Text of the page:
Sending a child to do a grownup job on The Glory Road

By Anita Garner

Brother Ray Jones and Nita Faye 1950’s

They had me singing on the radio in Columbus Georgia at the age of 3.  No adjustable microphone.  I stood on chairs or sometimes boxes or crates stacked up in front of a tall boom microphone. The mic faced the disc jockey/announcer/sometimes station owner operating the controls on the other side of the glass.

By the time I was 7 or 8, Daddy chose a new repertoire for me, deciding which songs would help him put across the message he was about to preach.  He taught me to sing  one of his favorites, a song with dramatic lyrics and a big buildup.  From the start it didn’t feel like something I’d ask a little girl to sing, but I performed it for years because he asked me to.  In this picture from the 1950s I’m singing “Then Jesus Came.”  Daddy’s playing steel guitar over there beside me, every now and then saying “Yes Lord” the way people in our churches worshipped out loud.

I didn’t grasp the story told in this song the way it could be until I heard George Beverly Shea sing it on one of Billy Graham’s early radio shows.  Oh that’s how it’s supposed to sound.  I announced to Daddy I didn’t want to sing it anymore.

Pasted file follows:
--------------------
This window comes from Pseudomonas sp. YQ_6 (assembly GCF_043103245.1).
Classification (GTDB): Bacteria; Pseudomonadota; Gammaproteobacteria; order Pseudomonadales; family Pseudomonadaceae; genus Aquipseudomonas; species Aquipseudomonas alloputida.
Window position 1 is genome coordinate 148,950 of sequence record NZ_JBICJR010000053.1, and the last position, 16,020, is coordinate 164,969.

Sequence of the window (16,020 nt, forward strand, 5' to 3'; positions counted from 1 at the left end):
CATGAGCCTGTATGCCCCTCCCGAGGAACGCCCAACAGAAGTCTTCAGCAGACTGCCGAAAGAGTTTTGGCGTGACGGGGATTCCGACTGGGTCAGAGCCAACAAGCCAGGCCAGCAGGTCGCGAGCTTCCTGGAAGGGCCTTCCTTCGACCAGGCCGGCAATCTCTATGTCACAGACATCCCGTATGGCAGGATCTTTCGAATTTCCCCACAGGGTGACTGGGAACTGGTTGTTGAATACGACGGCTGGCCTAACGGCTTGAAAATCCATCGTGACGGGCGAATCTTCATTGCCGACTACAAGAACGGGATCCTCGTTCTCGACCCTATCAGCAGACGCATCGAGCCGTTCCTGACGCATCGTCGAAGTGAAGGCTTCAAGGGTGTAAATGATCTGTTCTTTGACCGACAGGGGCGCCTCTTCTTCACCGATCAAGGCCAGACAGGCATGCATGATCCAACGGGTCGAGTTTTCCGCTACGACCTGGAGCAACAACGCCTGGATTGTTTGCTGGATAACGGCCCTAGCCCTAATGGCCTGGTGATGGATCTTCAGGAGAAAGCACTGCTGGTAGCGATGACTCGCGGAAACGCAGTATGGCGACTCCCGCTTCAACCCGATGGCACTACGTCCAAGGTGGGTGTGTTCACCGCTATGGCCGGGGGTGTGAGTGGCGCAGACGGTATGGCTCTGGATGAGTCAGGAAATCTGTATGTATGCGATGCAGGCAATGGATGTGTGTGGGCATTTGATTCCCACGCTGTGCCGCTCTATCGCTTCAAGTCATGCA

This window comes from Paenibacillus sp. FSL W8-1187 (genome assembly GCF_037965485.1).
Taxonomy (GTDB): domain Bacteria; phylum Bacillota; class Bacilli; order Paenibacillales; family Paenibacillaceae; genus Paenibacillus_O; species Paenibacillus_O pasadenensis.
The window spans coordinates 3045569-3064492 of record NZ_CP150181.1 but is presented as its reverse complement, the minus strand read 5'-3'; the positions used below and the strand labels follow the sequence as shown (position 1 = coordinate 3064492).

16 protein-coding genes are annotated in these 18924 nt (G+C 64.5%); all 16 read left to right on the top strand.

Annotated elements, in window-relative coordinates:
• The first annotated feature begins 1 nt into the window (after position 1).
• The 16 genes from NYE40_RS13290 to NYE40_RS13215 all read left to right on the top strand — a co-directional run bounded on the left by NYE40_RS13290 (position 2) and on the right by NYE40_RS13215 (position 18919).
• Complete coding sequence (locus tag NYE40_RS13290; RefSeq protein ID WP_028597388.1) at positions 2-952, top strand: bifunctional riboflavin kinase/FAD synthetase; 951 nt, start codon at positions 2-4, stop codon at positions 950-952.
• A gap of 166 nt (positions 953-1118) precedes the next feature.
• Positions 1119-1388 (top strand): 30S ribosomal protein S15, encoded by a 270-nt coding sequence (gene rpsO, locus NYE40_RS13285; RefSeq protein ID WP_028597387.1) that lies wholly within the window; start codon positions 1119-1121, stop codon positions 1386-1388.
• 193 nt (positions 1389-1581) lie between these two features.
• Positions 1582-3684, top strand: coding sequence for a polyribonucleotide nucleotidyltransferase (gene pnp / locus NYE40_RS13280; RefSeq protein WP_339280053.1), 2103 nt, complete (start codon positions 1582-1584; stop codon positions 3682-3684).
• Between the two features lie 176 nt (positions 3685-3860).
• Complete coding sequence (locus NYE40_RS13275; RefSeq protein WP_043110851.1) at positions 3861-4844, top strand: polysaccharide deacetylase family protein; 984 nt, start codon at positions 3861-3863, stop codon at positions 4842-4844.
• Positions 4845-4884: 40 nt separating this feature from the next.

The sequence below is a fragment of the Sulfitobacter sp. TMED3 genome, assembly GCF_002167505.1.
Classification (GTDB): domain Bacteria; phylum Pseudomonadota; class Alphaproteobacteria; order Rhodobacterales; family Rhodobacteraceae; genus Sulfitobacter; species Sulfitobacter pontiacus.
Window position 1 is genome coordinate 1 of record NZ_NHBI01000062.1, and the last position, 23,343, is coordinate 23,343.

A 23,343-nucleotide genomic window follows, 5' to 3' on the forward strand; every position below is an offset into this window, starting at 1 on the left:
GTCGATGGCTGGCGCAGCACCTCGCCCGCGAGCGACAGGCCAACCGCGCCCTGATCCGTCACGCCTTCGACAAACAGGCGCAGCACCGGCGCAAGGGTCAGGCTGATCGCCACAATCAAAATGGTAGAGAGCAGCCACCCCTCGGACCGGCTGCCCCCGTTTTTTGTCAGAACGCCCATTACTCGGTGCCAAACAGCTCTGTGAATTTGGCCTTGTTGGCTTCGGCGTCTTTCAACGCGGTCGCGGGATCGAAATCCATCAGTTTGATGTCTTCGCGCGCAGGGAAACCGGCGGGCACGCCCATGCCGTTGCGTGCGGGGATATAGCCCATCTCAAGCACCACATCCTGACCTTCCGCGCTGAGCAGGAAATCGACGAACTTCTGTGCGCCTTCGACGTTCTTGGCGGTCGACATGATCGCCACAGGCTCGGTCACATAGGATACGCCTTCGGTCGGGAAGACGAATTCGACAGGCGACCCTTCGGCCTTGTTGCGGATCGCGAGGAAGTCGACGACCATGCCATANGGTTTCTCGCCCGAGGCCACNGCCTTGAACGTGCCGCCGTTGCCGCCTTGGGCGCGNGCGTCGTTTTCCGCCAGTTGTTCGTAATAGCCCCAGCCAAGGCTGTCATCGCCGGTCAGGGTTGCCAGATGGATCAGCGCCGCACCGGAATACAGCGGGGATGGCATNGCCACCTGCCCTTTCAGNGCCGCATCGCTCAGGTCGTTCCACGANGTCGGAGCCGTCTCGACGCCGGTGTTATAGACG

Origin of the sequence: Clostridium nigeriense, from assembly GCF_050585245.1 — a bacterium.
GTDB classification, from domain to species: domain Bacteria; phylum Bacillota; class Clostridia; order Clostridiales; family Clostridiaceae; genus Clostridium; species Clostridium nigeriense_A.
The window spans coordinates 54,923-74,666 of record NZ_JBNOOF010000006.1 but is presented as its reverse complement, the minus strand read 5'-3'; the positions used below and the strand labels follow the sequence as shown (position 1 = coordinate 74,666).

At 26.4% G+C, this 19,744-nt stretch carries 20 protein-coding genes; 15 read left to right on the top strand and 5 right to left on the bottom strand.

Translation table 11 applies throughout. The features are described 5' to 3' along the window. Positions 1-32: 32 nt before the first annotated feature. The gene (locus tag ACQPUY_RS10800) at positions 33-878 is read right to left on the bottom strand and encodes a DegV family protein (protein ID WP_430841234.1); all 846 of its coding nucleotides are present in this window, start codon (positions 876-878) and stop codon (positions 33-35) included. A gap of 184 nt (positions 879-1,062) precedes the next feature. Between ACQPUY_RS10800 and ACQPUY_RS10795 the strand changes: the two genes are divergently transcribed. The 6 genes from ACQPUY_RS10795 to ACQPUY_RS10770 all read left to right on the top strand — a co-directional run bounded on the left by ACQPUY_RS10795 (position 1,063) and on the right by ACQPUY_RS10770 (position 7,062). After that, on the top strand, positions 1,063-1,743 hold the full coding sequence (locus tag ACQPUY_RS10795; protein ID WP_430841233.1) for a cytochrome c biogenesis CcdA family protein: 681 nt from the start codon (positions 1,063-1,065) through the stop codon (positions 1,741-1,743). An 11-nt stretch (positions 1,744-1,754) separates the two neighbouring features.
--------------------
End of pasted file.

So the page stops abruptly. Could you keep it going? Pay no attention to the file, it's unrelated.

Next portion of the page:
A voice like this is what the song requires. This is Larry Wayne Morbitt singing at a Gaither Gospel TV show. Larry toured with Phantom of the Opera.  He can hit those notes.



4 thoughts on “Sending a child to do a grownup job on The Glory Road”

  1. The picture is a precious moment. Wish I could hear you singing but Larry Wayne Morbitt is a marvelous talent I’ve never heard before. His performance exudes conviction and belief. Another marvelous post.

  2. I’m glad to have that picture and glad to get to hear Larry Wayne sing that song the way it deserves to be sung!

  3. I’m the music chairman for our congregation. Each week we sing three or four hymns, some are more familiar than others, but they all bring the spirit. We have one young fellow who has been attending regularly for about a year, arriving on an old bicycle. He is ragged, greasy, and high. If you talk to him directly, he looks right on through, the shock of his condition taking over his ability to respond. But when we sing, he is singing out, every word. His face is filled with peace. Thank you for blessing the listeners with your talent. It makes a big difference for so many to have good music in church and at home.

  4. Allison, what a beautiful story. I’m glad to meet you this way and share stories with you. You have a way with words and, as my Daddy would say, “a heart for the music.”

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